Rex Tillerson is in Russia - but is there any way he can get Vladimir Putin on board over Syria?

Sam Kiley, Foreign Affairs Editor

Picking his way down the aircraft steps after landing in Moscow, Rex Tillerson must have wished he was still an oil man.

When he came to the Russian capital previously, it had been with a wallet full of cash to swap for the local fossil fuels - a simple transaction in which everybody wins.

Now he's come as the US secretary of state, he's got an empty billfold and a pistol he'll probably never use stuffed down the back of his pants.

He's meeting Sergei Lavrov, the Russian foreign minister, and there won't be the warm smiles that he enjoyed when Vladimir Putin personally pinned the Order of Friendship when he was the boss of ExxonMobil four years ago.

His mission now is to get Russia to withdraw support for Bashar al Assad - more than a year after Putin ordered his troops and jets to fly to the rescue of the Syrian president who was losing to rebel forces.

"I think it's also worth thinking about, Russia has really aligned itself with the Assad regime, the Iranians and Hezbollah," said Tillerson shortly before he boarded the plane for Moscow.

"Is that a long-term alliance that serves Russia's interests? Or would Russia prefer to realign with the United States, with other Western countries and Middle East countries who are seeking to resolve the Syrian crisis?"

He'd failed, alongside Boris Johnson, the British Foreign Secretary, to persuade the other G7 western democracies to put up a united front with the threat of more economic sanctions against Russia - not even a proposal to target military figures which, let's face it, would have made little difference to those singled out.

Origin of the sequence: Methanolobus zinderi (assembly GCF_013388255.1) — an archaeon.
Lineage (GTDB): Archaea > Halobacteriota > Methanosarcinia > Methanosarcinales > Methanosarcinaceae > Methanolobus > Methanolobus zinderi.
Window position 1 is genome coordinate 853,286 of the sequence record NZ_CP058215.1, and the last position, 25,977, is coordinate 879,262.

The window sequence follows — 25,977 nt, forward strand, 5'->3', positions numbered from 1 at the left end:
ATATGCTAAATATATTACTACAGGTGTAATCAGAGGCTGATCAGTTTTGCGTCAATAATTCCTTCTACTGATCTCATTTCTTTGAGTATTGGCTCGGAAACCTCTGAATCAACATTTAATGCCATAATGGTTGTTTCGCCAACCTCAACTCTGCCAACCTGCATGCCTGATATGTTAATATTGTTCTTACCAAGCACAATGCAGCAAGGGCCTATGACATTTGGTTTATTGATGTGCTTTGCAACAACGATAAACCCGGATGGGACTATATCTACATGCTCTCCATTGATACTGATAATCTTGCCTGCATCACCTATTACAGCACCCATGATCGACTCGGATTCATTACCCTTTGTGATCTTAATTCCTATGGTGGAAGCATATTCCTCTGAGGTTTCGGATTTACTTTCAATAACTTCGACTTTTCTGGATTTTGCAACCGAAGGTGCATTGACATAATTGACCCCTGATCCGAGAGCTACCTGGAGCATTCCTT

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So his only "stick" in his meetings will be the one America waved when it launched 59 Tomahawk missiles at Sharyat airfield. And the threat of further airstrikes if more chemicals are used.

He's also signalled that the US may intervene militarily elsewhere to protect innocent civilians.

But this is, perhaps literally, the nuclear option.

And Putin know it.

Taking on the Syrian regime will inevitably lead to conflict in the Middle East with Russia.

Russia is a nuclear power. Conflict between the West and Russia was avoided throughout the Cold War because of the inevitability of Mutually Assured Destruction.

MADness still prevails. So it would be insane to risk war over Syria - not now that Russia is so heavily involved, and winning.

Tillerson can only hope to appeal to Putin's desire for a place in the world.

And there is a hint that the Russian president knows his reputation has taken a knock.

"Are new strikes possible or not?" he said "We have information from various sources that similar provocations - I cannot call it anything else - are being prepared in other Syrian regions, including the southern suburbs of Damascus, where there are plans to plant some substance and then blame Syrian authorities for using it ."

He's acknowledging that the use of chemical weapons by his client regime in Damascus alienates even those who subscribe to the idea that Assad is fighting a terrorist insurrection.

So he may be susceptible to inducements to appear on the side of right in pursuit of a peaceful settlement in Syria - which is what the West says it wants to see.

The problem is that no one has the slightest clue as to how to get there and therefore Putin and his allies can be forgiven for believing, however cynical and vile it may be, that there still is a way forward by military means.

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